Giving Up Vegetarianism

If I’m going to bring this blog back, I think I’d better get this out of the way first: At the start of 2015 I gave up giving up meat and began eating chicken. I’ve been doing so, most days, for three years now.

And I never stop dreading it as it sits there on the plate.

I made the decision to give meat-eating a shot because the specialist I’ve seen for myalgic encephalomyelitis, while supportive of my vegetarianism, had also several times encouraged me to try taurine as a supplement, as he does for all his patients. I found that I couldn’t tolerate it in the form he prescribes (magnesium/taurine injections), so as an alternative, tried a dietary source.

It didn’t take long to tell that it helped. I was doing really terribly at the time, and within a couple weeks it was apparent my strength was improving. I’ve tried going off the chicken for a week or two, and after that amount of time it’s clear that not eating it results in me losing ground.

So this is a positive result, but disheartening. Meat was not a favorite of mine growing up, and 24 years of vegetarianism solidified that indifference into loathing. And though I’ve been eating it for three years now, I haven’t been able to overcome that. I don’t know if I could with beautifully-carried-out poultry cookery (had I not so many ME-imposed dietary restrictions), and frankly, I suppose I don’t really want to.

I know that hating eating chicken doesn’t keep the chickens I’m eating from needing to be slaughtered to be on my plate, but I think I’d feel still more guilty about the whole matter if I were enjoying it. I can imagine an argument that the best valuing of the slaughter of that life would be to get the maximum enjoyment out of the flesh it yielded, but that’s an appeal to a hedonism that isn’t in my makeup.

It’s probably best for my social relationships that the cardiac insufficiency compels me to I eat as I do, alone, reclining, because I know I make horrible faces while trying to get the chicken down with the minimum awareness of I am chewing and eating the flesh of another animal.

There is the possibility of taking taurine as a supplement, which would be less traumatic for me and certainly for the chickens, but would mean repeated trials of supplementation vs. meat-eating to determine what I could tolerate and evaluate whether it gave as much benefit. And with the instability, fragility, and lack of margin that are fundamental to ME, it’s often a lot easier to go on with something you know works than to undertake a lot of efforts toward something that might or might not.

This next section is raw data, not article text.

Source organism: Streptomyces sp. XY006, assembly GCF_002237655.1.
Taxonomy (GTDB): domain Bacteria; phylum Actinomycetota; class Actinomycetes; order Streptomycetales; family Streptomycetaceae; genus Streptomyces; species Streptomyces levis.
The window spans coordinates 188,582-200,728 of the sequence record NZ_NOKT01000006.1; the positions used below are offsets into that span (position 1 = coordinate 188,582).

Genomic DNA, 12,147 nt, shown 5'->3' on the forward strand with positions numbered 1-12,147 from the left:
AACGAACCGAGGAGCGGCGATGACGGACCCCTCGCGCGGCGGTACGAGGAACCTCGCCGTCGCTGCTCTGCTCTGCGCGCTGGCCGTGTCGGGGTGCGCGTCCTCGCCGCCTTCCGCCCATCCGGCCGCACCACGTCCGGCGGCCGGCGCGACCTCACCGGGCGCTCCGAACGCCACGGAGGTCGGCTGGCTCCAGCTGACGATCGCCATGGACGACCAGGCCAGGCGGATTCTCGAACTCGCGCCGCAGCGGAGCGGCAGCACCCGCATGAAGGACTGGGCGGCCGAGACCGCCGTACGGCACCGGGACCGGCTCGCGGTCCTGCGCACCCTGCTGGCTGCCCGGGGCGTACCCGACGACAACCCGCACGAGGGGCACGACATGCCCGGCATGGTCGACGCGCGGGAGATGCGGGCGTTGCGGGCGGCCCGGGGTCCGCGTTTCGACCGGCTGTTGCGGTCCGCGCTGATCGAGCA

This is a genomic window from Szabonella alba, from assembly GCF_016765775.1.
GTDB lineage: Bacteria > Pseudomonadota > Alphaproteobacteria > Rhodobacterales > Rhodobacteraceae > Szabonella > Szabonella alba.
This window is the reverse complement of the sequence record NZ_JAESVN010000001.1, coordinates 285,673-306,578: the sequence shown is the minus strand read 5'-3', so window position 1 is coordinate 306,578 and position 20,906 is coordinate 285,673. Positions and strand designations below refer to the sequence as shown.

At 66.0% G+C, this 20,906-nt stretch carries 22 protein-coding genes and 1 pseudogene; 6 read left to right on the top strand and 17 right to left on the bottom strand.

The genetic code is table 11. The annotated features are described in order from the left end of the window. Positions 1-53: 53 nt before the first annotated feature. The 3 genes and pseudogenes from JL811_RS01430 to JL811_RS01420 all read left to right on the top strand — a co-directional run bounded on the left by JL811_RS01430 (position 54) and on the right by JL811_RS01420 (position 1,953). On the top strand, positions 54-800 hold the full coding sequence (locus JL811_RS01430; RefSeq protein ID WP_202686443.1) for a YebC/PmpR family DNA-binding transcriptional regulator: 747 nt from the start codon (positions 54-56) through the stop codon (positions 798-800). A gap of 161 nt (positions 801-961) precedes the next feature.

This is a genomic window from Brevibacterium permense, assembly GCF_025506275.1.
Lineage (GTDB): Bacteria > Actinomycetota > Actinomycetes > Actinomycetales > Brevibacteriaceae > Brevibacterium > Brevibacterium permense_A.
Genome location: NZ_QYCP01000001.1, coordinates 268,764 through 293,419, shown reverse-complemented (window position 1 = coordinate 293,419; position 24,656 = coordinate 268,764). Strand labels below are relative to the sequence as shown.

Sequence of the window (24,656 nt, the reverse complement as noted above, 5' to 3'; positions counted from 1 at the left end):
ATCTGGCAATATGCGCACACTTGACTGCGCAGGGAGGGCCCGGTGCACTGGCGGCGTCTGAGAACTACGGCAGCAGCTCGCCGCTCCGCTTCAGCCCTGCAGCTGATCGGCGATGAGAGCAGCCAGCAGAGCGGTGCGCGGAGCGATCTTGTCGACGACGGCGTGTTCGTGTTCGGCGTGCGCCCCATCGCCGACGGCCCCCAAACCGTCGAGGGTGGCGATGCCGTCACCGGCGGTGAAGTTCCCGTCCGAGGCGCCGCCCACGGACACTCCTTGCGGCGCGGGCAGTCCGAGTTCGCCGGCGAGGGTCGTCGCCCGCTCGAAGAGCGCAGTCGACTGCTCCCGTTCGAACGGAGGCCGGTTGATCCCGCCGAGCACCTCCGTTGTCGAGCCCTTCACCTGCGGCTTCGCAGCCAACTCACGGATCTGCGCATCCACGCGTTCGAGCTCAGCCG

Hello (Again) World!

Nearly eleven years ago, I had to abandon this blog.

Since then, most of that time I’ve been some flavor of bedridden, because my cardiac output is too low for me to be reliably upright. I’ve repeatedly been over the terrain from unable to walk across the room, to able to walk out into the garden for three minutes but needing to be flat the other 23:57 of the day. That latter state is where I am now. (I know bedridden’s not a perfect descriptor for the latter state, but “housebound” isn’t quite right for that degree of not-able-to-be-up either.)

In 2011 I started writing a blog about my illness. After three and a half years of that, I felt like I’d said about all I had to say about being sick. But despite having been out of the food marketing world nearly as long as I was in it, I’ve never stopped reading about and thinking about food.

This past January, I saw Ruby Tandoh’s tweet about the need for more diverse voices in food writing. I’d already been thinking for a while about starting to write here again, as over the past year I’ve used as much as I can of my long-fought-for energy improvement on small kitchen tasks, adapted to my circumscribed function, and what she said was useful validation for something I’d struggled with when I was writing here the first time around.

I fell ill about six months after I started this blog in 2003. It was my first taste of an experience I’ve come to call poverty of energy.

Poverty of energy’s first manifestation for me was wanting to keep up with the achievements of healthy people engaged in the same pursuits but not having the ability to do the activities that could make that possible.

Because I needed so much rest to keep going even at a reduced level, I wasn’t able to work as a healthy person might on repeating recipes for development or on site design or on getting better at photography. So I had a blog that was not-great at those things, and as a result I always felt like it, and I, didn’t measure up.

That’s why Tandoh’s tweet was so useful. The past eleven years have been one big lesson in accepting a life of not measuring up, and feeling like that might make what I have to say about food and cooking useful rather than require discounting because my pictures will never be magazine-ready was something I needed to hear from the outside.

I hope you’ll grant me the same permission to fall short.